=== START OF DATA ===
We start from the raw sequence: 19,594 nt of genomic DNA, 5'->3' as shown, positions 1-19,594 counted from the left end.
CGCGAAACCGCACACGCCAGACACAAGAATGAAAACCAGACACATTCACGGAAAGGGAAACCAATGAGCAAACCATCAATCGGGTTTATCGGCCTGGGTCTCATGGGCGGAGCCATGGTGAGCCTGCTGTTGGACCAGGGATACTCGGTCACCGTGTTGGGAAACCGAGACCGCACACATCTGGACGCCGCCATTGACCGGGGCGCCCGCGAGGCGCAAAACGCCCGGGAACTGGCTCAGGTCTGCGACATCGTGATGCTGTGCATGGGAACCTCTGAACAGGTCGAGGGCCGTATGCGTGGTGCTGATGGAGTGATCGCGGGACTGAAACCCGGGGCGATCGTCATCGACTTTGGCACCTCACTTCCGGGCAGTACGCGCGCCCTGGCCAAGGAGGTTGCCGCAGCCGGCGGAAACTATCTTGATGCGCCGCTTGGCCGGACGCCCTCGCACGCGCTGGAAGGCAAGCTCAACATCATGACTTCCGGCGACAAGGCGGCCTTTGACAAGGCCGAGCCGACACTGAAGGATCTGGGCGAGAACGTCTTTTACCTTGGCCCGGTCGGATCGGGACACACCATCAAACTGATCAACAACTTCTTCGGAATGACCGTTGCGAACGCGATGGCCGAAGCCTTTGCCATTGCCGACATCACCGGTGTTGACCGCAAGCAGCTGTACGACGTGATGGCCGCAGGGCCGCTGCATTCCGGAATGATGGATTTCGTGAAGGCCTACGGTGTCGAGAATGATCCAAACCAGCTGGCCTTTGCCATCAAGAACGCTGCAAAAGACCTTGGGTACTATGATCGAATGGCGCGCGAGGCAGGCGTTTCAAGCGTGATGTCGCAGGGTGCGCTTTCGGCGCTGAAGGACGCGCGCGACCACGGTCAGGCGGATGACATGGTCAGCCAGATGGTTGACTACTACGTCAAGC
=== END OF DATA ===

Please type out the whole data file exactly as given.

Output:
We start from the raw sequence: 19,594 nt of genomic DNA, 5'->3' as shown, positions 1-19,594 counted from the left end.
CGCGAAACCGCACACGCCAGACACAAGAATGAAAACCAGACACATTCACGGAAAGGGAAACCAATGAGCAAACCATCAATCGGGTTTATCGGCCTGGGTCTCATGGGCGGAGCCATGGTGAGCCTGCTGTTGGACCAGGGATACTCGGTCACCGTGTTGGGAAACCGAGACCGCACACATCTGGACGCCGCCATTGACCGGGGCGCCCGCGAGGCGCAAAACGCCCGGGAACTGGCTCAGGTCTGCGACATCGTGATGCTGTGCATGGGAACCTCTGAACAGGTCGAGGGCCGTATGCGTGGTGCTGATGGAGTGATCGCGGGACTGAAACCCGGGGCGATCGTCATCGACTTTGGCACCTCACTTCCGGGCAGTACGCGCGCCCTGGCCAAGGAGGTTGCCGCAGCCGGCGGAAACTATCTTGATGCGCCGCTTGGCCGGACGCCCTCGCACGCGCTGGAAGGCAAGCTCAACATCATGACTTCCGGCGACAAGGCGGCCTTTGACAAGGCCGAGCCGACACTGAAGGATCTGGGCGAGAACGTCTTTTACCTTGGCCCGGTCGGATCGGGACACACCATCAAACTGATCAACAACTTCTTCGGAATGACCGTTGCGAACGCGATGGCCGAAGCCTTTGCCATTGCCGACATCACCGGTGTTGACCGCAAGCAGCTGTACGACGTGATGGCCGCAGGGCCGCTGCATTCCGGAATGATGGATTTCGTGAAGGCCTACGGTGTCGAGAATGATCCAAACCAGCTGGCCTTTGCCATCAAGAACGCTGCAAAAGACCTTGGGTACTATGATCGAATGGCGCGCGAGGCAGGCGTTTCAAGCGTGATGTCGCAGGGTGCGCTTTCGGCGCTGAAGGACGCGCGCGACCACGGTCAGGCGGATGACATGGTCAGCCAGATGGTTGACTACTACGTCAAGC